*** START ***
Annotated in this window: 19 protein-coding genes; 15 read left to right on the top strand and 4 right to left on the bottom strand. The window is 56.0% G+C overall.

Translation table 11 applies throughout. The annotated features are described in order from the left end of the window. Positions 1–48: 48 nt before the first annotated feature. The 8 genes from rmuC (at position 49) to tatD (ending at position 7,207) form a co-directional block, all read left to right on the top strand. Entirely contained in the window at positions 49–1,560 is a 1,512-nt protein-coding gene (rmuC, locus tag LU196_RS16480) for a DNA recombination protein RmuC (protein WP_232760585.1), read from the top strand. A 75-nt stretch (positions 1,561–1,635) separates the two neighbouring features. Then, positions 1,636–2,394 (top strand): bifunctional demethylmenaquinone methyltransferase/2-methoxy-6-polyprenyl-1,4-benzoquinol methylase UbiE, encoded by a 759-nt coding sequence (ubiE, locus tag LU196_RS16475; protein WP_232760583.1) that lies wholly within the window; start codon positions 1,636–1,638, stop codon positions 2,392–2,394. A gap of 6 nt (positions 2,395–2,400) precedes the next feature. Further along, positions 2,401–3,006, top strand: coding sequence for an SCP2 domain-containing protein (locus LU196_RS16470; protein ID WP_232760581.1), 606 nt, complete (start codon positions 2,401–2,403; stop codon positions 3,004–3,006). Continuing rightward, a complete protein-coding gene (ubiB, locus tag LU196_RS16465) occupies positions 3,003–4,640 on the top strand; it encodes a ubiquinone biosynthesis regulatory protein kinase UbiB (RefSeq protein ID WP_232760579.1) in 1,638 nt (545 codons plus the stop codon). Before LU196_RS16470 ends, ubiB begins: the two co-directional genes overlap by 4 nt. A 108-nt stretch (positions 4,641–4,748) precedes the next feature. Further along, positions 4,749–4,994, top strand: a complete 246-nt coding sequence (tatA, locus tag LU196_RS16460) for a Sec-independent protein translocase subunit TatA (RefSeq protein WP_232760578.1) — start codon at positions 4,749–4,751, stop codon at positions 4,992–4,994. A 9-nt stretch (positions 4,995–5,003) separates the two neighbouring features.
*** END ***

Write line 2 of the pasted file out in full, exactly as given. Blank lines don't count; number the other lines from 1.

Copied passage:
Translation table 11 applies throughout. The annotated features are described in order from the left end of the window. Positions 1–48: 48 nt before the first annotated feature. The 8 genes from rmuC (at position 49) to tatD (ending at position 7,207) form a co-directional block, all read left to right on the top strand. Entirely contained in the window at positions 49–1,560 is a 1,512-nt protein-coding gene (rmuC, locus tag LU196_RS16480) for a DNA recombination protein RmuC (protein WP_232760585.1), read from the top strand. A 75-nt stretch (positions 1,561–1,635) separates the two neighbouring features. Then, positions 1,636–2,394 (top strand): bifunctional demethylmenaquinone methyltransferase/2-methoxy-6-polyprenyl-1,4-benzoquinol methylase UbiE, encoded by a 759-nt coding sequence (ubiE, locus tag LU196_RS16475; protein WP_232760583.1) that lies wholly within the window; start codon positions 1,636–1,638, stop codon positions 2,392–2,394. A gap of 6 nt (positions 2,395–2,400) precedes the next feature. Further along, positions 2,401–3,006, top strand: coding sequence for an SCP2 domain-containing protein (locus LU196_RS16470; protein ID WP_232760581.1), 606 nt, complete (start codon positions 2,401–2,403; stop codon positions 3,004–3,006). Continuing rightward, a complete protein-coding gene (ubiB, locus tag LU196_RS16465) occupies positions 3,003–4,640 on the top strand; it encodes a ubiquinone biosynthesis regulatory protein kinase UbiB (RefSeq protein ID WP_232760579.1) in 1,638 nt (545 codons plus the stop codon). Before LU196_RS16470 ends, ubiB begins: the two co-directional genes overlap by 4 nt. A 108-nt stretch (positions 4,641–4,748) precedes the next feature. Further along, positions 4,749–4,994, top strand: a complete 246-nt coding sequence (tatA, locus tag LU196_RS16460) for a Sec-independent protein translocase subunit TatA (RefSeq protein WP_232760578.1) — start codon at positions 4,749–4,751, stop codon at positions 4,992–4,994. A 9-nt stretch (positions 4,995–5,003) separates the two neighbouring features.